Will the Election Affect Mortgage Rates?

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With the presidential election coming next week, there are many of you probably wondering how this election could influence mortgage rates.

Well, first of all, the important thing you need to remember is how the election’s results are “perceived” by the financial markets is what could cause mortgage rates to undulate.

So, keeping that in mind, let’s look at what may happen depending on if President Barack Obama is re-elected or if Mitt Romney becomes the next president.

First, let’s say President Obama is re-elected. Usually, when a Democrat is elected, markets expect more “regulation,” which often drives a corporate sell off of stocks. Now, some investors may choose to shift those funds from stocks to mortgage bonds, which just might help stimulate lower mortgage rates!

So why would this happen? Well, when economic news develops that holds the economy back from growing further due to specific policies, this creates a “weaker confidence” in the financial markets, and thus, the possibility of investment risk increases as more people feel uncertain about the future of the economy. An alternative investment would be the bond market because it often offers a safer, more conservative return for investors looking to protect their money in uncertain economic times.

On the other hand, let’s say Mitt Romney wins the election. Republican policy is “less restrictive” on regulation, which usually equals good news, at least for the financial markets. A reduced government regulation, especially for Wall Street investors, creates confidence that the economy has the ability to grow on its own with less oversight. A more attractive looking stock market fuels a market rally at the liquidation of bonds, which creates slightly higher mortgage rates.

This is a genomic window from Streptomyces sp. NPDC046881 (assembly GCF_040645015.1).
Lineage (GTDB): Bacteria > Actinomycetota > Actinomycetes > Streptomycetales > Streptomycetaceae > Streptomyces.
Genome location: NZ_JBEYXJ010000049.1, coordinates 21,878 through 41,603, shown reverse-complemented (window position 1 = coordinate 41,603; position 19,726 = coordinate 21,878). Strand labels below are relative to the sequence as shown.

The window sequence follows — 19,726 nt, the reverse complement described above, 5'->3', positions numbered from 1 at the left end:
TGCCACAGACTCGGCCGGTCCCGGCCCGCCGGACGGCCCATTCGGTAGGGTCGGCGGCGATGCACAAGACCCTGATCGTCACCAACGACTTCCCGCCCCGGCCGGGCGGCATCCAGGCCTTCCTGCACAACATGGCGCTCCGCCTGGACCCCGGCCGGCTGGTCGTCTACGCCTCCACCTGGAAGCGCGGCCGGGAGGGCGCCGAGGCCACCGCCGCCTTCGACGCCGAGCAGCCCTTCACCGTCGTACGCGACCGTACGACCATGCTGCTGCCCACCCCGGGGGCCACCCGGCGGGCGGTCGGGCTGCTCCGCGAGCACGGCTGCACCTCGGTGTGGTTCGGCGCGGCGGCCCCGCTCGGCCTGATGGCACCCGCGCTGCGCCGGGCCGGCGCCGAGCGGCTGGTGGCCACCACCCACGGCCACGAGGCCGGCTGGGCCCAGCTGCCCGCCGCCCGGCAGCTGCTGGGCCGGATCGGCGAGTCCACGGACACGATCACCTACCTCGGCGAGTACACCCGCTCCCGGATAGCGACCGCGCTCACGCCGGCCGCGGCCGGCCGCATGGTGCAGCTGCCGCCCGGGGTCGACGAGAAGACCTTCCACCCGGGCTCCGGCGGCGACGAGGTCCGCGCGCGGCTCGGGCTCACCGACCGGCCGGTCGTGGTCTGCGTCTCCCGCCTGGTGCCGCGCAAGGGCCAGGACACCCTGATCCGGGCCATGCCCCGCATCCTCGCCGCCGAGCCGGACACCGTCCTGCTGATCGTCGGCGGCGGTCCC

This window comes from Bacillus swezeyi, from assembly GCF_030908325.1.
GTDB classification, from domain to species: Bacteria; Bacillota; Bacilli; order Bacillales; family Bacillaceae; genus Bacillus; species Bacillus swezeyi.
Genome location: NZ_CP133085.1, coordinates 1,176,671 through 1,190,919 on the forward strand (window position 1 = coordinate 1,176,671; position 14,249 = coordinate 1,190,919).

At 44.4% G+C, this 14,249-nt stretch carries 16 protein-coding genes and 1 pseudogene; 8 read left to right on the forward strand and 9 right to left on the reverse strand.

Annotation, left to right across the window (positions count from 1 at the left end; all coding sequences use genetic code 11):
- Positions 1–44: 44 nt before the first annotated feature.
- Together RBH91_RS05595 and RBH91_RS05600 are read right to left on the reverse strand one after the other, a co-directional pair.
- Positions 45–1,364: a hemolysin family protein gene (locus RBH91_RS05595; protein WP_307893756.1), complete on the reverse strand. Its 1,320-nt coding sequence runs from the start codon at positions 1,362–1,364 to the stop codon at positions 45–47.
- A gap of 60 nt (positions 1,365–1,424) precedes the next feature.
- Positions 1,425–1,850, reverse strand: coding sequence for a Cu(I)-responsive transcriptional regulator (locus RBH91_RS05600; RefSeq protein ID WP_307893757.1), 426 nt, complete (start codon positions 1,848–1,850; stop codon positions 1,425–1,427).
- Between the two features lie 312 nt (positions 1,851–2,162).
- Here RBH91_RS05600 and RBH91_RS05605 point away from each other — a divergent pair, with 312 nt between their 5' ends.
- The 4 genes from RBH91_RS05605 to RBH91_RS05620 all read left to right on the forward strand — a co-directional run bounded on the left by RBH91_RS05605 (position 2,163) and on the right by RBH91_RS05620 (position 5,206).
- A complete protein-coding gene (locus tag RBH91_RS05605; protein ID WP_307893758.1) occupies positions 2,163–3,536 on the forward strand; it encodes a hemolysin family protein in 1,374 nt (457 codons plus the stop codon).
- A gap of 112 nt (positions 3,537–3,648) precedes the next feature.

So why would this happen? Based on tradition, as the stock market improves, mortgage rates tend to rise, where if the stock market weakens, the rates tend to drop. Now, on some trading days, both stocks and bonds rally, and on other days, both stocks and bonds sell off. So moving funds from one investment at the expense of the other may make rates move.

Now, will mortgage rates rise or fall after the election? Again, this comes down to how the financial markets “perceive” the results. You should definitely pay attention to this perception and what this means for the economy in the way of unemployment, growth and inflation, and taxes.

With all of this said, we know that whatever the American voters decide, mortgage rates should stay low for the near future because the Federal Reserve is committed to making the bond market an attractive investment for investors, the high unemployment continues to put pressure on stocks and weakening consumer confidence, which in turn, keeps money invested in bonds, and since a strong economic growth, which is needed to “spark” inflation, is essentially nonexistent, rates will stay low.

So there you have it. Let’s see how the election turns out!  If you have any thoughts, I’d love to hear them.  Just post a comment below.

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